Maria’s magic recipe

Restaurante Orozko: Come for the grotto-esque interior, stay for the nectarous garlic soup.

Restaurante Orozko: Come for the grotto-esque interior, stay for the nectarous garlic soup.

Photo By David Robert

Our dinner at Restaurante Orozko in John Ascuaga’s Nugget began with a glass of Rombauer Chardonnay ($9.50). This wonderful wine lacks the whimsy one expects from a white grape. It’s heady, bold, dense and goes with just about everything. It even stands up to red meat.

Everything we ordered was luscious and rich. The breads on the table, hand-formed by the restaurant’s baker, were like the ones Mom used to bake. We had a choice between regular, good old butter or a purplish butter with rosemary and olives blended in. Decadent.

We moved on to hazelnut-crusted calamari with lemon-basil tartar sauce ($7.25). The calamari was lightly fried and flavorful, but we perked up the whole dish by dripping the juice of fresh lemon wedges onto the squid. The surprising highlight of this dish was the side of crunchy jícama doused in a tangy vinegar sauce.

Our other palate-pleasers included a dish of blended wild mushrooms sautéed in olive oil with garlic and Madeira wine ($4.50). This dish swam in its rich juices. The warm baby spinach salad with roasted portobello mushrooms, manchego cheese, smoked trout and balsamic vinegar ($3.75) was a surprising mixture of flavors and textures, including the meaty trout and the manchego, a Spanish semi-hard, gutsy cheese made from the milk of manchego sheep.

Michael, who abhors fussy plates, was pleased with the mosaic-edged matching plates Orozko uses. They go well with the grotto-esque interior of the restaurant, complete with vaulted ceilings, rocks, trees and the successful division of tables that gives the enormous restaurant pockets of intimacy.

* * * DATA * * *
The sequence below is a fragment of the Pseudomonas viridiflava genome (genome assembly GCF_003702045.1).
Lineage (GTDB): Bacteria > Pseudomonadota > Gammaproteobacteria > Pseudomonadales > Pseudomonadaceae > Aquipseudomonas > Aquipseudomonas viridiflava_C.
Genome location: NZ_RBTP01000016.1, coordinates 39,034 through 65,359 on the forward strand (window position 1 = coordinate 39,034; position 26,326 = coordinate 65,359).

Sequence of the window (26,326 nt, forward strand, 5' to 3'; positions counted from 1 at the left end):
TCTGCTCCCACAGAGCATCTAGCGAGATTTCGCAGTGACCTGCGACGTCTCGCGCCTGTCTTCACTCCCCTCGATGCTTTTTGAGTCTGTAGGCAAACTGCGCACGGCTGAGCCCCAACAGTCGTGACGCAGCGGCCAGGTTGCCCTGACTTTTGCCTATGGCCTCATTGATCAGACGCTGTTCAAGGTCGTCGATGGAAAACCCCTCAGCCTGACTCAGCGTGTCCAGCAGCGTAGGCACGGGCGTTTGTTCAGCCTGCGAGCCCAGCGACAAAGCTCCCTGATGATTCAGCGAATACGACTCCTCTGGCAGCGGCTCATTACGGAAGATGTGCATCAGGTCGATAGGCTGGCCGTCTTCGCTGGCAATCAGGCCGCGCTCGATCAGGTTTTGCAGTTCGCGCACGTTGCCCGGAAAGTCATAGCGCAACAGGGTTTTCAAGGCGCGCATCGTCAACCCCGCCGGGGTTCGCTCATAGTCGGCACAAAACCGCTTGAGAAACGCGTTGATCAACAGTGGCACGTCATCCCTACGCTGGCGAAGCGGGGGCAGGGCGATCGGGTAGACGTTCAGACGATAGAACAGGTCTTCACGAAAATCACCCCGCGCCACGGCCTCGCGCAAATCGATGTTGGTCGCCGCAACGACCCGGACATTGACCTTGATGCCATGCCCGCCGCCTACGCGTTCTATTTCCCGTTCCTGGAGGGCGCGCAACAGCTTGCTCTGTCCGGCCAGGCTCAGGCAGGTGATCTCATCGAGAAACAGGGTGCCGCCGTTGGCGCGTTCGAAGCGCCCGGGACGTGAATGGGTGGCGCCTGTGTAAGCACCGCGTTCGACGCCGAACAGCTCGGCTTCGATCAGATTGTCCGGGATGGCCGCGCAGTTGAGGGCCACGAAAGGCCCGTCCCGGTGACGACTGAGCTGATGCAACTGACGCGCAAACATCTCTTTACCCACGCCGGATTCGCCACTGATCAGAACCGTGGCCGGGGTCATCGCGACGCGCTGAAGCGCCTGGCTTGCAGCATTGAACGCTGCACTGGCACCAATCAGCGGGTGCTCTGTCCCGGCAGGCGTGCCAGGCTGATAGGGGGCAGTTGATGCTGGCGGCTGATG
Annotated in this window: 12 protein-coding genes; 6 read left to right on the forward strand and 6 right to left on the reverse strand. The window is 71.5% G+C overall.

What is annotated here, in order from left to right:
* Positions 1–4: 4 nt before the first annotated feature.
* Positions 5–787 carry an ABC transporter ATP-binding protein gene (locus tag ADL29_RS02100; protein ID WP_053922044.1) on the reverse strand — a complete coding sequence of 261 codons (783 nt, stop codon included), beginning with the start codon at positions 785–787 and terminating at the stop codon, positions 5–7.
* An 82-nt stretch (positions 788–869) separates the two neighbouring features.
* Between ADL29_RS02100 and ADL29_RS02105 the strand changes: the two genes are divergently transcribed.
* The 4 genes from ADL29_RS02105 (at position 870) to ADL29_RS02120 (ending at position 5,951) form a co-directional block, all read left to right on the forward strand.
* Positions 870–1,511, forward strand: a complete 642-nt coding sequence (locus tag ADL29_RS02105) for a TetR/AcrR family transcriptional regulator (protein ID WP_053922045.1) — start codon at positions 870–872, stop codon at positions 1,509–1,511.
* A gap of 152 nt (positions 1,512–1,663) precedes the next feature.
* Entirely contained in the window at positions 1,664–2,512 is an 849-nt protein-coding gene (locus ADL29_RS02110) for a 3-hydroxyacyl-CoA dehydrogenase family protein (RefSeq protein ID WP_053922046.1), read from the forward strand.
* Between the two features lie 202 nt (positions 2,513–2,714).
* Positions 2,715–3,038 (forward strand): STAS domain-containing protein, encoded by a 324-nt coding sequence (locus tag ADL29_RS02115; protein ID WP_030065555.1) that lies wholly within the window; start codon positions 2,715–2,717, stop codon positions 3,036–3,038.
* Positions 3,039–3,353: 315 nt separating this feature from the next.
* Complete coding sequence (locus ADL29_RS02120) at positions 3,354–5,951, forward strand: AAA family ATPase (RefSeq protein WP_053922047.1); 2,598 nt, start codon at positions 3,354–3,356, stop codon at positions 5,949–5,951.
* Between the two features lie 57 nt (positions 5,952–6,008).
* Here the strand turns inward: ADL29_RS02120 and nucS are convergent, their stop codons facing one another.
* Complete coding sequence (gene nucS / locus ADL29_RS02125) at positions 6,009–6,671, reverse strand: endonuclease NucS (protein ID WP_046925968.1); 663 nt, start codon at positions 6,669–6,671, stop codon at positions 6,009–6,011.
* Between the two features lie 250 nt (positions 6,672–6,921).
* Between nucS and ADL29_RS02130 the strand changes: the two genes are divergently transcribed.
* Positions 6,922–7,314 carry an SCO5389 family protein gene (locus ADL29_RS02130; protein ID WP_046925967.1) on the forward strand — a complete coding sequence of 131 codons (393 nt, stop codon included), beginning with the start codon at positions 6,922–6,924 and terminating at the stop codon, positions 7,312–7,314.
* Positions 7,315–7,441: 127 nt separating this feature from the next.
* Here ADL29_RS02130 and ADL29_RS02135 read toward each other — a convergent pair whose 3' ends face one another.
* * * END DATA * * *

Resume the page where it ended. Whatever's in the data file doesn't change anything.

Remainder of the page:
Cups of nectarous garlic soup came with our entrées. During the process of making the soup, the garlic caramelizes and turns a dark, orangey, squash-like color. The cream gives it a bisque-like consistency. The end result is a stout, delicious potage.

And then there were the entrées. Michael dug into his hunk of medium-rare prime rib ($24.50). Between bites, he said, “That’s just about as good a prime rib as you’re going to have. It’s like butter.”

His dish came with fresh vegetables and a mound of buttery, herbed orzo.

I ordered the Basque garlic chicken, Nevada-style ($17.00). I chose it because of the fact that John Ascuaga’s mother, Maria, brought the recipe over from Spain. Since I couldn’t be in Maria Ascuaga’s kitchen eating it firsthand, this would have to do.

The plate held enough chicken to feed a family of four: a breast and a thigh smothered in chunks of tomatoes with red and green peppers and bite-sized morsels of smoked ham in addition to a pile of saffron rice and fresh, steamed vegetables. I enjoyed it at the restaurant, and I enjoyed the leftovers for days afterward.

For dessert we started with an apple strudel ($6.50) filled with tart apples, golden raisins and crunchy walnuts. We ended our perfect meal with a perfect Spanish flan ($4.50), which pleased Michael.

“I don’t want to be let down by a flaccid flan." He wasn’t.